As the birthplace of both the precursor to the American Federation of Labor and the Congress of Industrial Organizations, now the AFL-CIO, Pittsburgh, Pennsylvania, is sometimes remembered as the cradle of the American labor movement. But even unions can foster inequity, and did, a fact that is crucial to remember as a new generation of workers embrace unions. On May Day, a day to remember labor history, Nate Smith’s struggle for equality among union workers in Pittsburgh is a reminder: Organizers like Smith had to break entrenched, protected barriers before workers could achieve what they have today—and which we must also do for the future. Smith’s ingenuity, persistence, and unflinching demand for the integrity of all workers is the sort of spirit that should propel this work. —Eds.
In the years after World War II, Pittsburgh, Pennsylvania, made drastic changes to its built environment in an attempt to move beyond its designation as the “Smoky City,” a name earned by the city’s thick smog and industrial pollution. Contentious urban renewal displaced thousands of black people in favor of commercial development, while ambitious construction projects contributed to Pittsburgh’s now-iconic downtown skyline.
In the midst of this growth, Pittsburgh native Nate Smith saw major inequity. Ninety-eight percent of Pittsburgh’s 30,000 union construction workers were white, preventing black laborers in Pittsburgh from sharing in the benefits of the city’s first construction boom. Construction unions, at the time, were almost impossible to break into without family ties; pervasive racism did the rest. When community members protested the lack of black representation in construction, union bosses said that though they wanted to hire qualified black workers, they couldn’t find anyone skilled enough.
Smith was such a rarity in the city: a black man who knew how to operate heavy machinery. He had run away to join the Navy at age 12, serving in World War II on a heavy cruiser in the Pacific until he was discovered to be underage and honorably discharged. He had learned competitive fighting in the Navy and made a living as a prizefighter when he returned to Pittsburgh. When he was chosen as an alternate in the World Heavyweight Competition hosted in Pittsburgh, he traded union officials four admission tickets for a union card with the Union of Operating Engineers, becoming its first black member. He learned to operate any machine necessary.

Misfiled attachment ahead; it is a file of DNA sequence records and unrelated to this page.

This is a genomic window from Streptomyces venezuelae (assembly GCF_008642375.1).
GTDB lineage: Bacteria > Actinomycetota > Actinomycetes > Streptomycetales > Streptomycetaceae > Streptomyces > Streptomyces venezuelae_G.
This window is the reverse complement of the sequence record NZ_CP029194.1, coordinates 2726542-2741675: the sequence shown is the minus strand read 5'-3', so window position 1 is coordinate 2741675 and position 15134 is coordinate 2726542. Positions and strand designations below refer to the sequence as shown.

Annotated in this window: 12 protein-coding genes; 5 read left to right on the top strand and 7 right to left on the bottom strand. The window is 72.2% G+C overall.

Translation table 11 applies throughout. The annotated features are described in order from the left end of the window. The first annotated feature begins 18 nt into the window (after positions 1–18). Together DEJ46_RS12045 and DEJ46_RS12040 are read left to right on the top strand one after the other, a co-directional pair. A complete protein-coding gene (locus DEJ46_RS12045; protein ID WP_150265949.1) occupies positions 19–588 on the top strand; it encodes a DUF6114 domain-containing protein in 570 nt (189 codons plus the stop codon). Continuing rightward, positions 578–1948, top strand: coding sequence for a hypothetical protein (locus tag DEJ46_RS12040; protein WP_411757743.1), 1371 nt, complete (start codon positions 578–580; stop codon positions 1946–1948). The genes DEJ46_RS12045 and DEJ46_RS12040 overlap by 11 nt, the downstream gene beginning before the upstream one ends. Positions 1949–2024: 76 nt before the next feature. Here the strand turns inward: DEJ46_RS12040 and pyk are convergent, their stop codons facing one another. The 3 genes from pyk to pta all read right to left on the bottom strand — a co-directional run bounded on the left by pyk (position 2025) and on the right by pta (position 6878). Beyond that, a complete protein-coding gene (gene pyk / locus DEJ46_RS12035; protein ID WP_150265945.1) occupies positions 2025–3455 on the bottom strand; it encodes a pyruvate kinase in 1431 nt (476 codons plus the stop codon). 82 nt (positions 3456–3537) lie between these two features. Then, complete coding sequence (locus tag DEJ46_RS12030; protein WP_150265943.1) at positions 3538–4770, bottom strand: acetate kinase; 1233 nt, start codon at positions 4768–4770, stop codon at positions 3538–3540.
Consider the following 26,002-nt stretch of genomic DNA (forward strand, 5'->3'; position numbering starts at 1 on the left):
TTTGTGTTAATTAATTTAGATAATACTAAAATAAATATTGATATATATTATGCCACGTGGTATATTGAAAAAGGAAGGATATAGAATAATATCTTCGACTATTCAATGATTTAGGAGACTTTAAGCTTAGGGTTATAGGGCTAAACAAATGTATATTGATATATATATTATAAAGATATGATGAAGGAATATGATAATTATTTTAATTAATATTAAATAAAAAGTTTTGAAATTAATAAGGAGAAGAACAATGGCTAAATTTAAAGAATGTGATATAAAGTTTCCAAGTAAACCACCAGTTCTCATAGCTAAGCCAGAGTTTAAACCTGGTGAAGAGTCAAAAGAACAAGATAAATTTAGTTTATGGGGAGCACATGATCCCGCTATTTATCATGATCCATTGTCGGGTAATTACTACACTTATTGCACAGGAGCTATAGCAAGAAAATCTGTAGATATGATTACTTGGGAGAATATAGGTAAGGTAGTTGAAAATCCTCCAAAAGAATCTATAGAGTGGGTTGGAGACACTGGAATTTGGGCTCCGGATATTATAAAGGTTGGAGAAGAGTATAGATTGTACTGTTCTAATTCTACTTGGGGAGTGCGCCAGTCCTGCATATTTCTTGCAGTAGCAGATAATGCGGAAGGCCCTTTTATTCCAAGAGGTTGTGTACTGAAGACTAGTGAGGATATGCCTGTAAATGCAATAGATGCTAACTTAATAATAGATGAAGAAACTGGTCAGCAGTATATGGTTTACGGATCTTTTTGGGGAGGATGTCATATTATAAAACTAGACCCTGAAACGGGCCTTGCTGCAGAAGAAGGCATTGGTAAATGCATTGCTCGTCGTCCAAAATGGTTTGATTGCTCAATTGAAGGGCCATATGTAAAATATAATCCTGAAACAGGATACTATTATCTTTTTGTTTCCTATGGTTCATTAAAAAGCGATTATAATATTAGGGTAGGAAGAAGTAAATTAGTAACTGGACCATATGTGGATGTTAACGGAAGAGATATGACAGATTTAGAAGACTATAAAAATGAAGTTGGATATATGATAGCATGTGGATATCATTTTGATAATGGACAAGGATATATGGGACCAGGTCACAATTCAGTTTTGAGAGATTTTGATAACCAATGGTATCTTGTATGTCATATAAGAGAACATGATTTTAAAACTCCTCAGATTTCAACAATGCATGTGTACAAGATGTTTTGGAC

After union bosses claimed they couldn’t find qualified black workers, Smith started training people himself through Operation Dig, a program he created to boost black- and women-workers’ eligibility for union membership by teaching them the skills they’d need—and that he could pass on—to work in construction. He mortgaged his house to rent equipment for trainings. In Smith’s 2011 obituary, the Pittsburgh Post-Gazette quoted retired steamfitter William “Cuddles” Miller, who spoke about the impact of Smith’s life’s work. “He opened up doors,” Miller said. “It’s because of him that so many of us made it. So many of us, because of Nate, were able to make a good living.” It’s estimated that Operation Dig is responsible for enabling thousands of racial minorities and women to join trade unions in Pittsburgh.
Smith, as part of the Black Construction Coalition that he helped found, led hundreds of people through the streets of Downtown Pittsburgh in 1969 to protest the exclusion of black laborers from union construction projects. Among the many other protests and actions he led, Smith is best known for lying down in front of a moving bulldozer at the Three Rivers Stadium construction site, forcing a work stoppage. “Defying them to roll over him. Shutting down a job,” Tim Stevens, chairman of Pittsburgh’s Black Political Empowerment Project, told local NPR-station WESA. “That’s some serious commitment. Nate was a no-nonsense person, and he wanted to get this deal done.”
“He put his life on the line for many people. Back in that day, you didn’t play around with unions. Many times I was afraid to start the car because I feared it would blow up,” said Minnie Smith, his wife of over 60 years. Smith was shot in the leg during a drive-by shooting and a frequent target of death threats. His son was doused with gasoline and set on fire at a baseball game.
Following the 1969 protests, Smith helped negotiate the Pittsburgh Plan, an agreement in which employers and unions agreed to hire 1,250 black workers over the next four years. Through both the 1970 Pittsburgh Plan and Operation Dig, his work led to the inclusion of thousands of black workers in the city’s building trades. The Pittsburgh Plan became a national model for cities trying to integrate their workforces.
Smith later taught himself to read and, at age 75, achieved his lifelong dream of earning a high-school degree when Westinghouse High School awarded him an honorary diploma. “I have a philosophy,” Smith once said. “‘Don’t nothing happen if you don’t make it happen.’ I’m going to make it happen.”